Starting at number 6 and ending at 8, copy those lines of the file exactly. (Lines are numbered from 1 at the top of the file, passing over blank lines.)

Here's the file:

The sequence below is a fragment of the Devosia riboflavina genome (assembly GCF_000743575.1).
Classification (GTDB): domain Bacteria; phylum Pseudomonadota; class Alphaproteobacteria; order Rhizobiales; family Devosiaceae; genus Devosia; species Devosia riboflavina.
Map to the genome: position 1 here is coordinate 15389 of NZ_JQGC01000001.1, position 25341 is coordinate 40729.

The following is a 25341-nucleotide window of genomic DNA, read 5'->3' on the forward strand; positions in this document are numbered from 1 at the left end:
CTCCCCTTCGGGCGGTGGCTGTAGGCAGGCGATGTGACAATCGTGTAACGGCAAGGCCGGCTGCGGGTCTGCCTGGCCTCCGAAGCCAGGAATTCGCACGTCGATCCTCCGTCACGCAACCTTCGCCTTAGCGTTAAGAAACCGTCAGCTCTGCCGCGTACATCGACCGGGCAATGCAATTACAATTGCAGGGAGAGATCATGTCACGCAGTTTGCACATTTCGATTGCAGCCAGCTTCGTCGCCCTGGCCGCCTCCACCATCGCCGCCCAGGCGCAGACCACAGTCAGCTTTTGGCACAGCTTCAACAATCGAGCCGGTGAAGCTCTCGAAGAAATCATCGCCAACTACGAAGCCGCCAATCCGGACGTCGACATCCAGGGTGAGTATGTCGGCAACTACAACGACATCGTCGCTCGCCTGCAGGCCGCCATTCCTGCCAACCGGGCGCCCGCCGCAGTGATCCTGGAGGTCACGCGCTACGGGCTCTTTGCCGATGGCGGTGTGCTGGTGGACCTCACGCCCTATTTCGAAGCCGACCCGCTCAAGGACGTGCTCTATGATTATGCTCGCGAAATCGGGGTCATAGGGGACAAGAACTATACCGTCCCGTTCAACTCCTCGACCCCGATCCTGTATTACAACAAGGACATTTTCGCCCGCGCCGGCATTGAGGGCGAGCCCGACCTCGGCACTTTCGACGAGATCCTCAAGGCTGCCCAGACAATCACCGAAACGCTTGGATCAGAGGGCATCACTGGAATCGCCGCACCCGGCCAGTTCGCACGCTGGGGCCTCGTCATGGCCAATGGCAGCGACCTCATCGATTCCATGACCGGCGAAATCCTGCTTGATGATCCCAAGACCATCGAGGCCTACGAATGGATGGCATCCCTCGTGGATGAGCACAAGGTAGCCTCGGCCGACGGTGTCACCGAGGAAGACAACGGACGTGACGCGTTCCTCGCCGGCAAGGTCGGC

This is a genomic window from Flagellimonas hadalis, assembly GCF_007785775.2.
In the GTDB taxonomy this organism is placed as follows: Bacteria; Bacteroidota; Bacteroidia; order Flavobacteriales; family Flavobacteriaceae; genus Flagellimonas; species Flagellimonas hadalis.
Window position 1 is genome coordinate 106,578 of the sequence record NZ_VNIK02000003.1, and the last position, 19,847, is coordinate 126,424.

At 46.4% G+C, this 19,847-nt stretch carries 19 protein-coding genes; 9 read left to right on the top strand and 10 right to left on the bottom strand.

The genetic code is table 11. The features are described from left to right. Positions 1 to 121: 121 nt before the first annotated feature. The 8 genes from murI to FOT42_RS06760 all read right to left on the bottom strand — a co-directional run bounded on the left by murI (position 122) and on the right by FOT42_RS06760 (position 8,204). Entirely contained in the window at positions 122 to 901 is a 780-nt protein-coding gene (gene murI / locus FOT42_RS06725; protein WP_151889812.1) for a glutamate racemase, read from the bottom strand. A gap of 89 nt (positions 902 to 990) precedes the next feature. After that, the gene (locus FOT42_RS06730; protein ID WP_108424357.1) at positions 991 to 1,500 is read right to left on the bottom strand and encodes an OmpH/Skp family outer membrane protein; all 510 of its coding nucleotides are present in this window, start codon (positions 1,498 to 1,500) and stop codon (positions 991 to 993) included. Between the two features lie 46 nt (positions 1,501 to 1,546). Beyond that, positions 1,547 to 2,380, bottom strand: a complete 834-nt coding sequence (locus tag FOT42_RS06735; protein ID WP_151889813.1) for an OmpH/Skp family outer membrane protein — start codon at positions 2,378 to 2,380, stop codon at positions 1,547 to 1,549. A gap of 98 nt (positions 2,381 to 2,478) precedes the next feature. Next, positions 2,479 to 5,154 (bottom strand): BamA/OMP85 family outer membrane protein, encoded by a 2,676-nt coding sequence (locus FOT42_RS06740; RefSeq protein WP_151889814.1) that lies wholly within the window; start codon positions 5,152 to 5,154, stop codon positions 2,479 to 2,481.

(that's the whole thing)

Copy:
This is a genomic window from Flagellimonas hadalis, assembly GCF_007785775.2.
In the GTDB taxonomy this organism is placed as follows: Bacteria; Bacteroidota; Bacteroidia; order Flavobacteriales; family Flavobacteriaceae; genus Flagellimonas; species Flagellimonas hadalis.
Window position 1 is genome coordinate 106,578 of the sequence record NZ_VNIK02000003.1, and the last position, 19,847, is coordinate 126,424.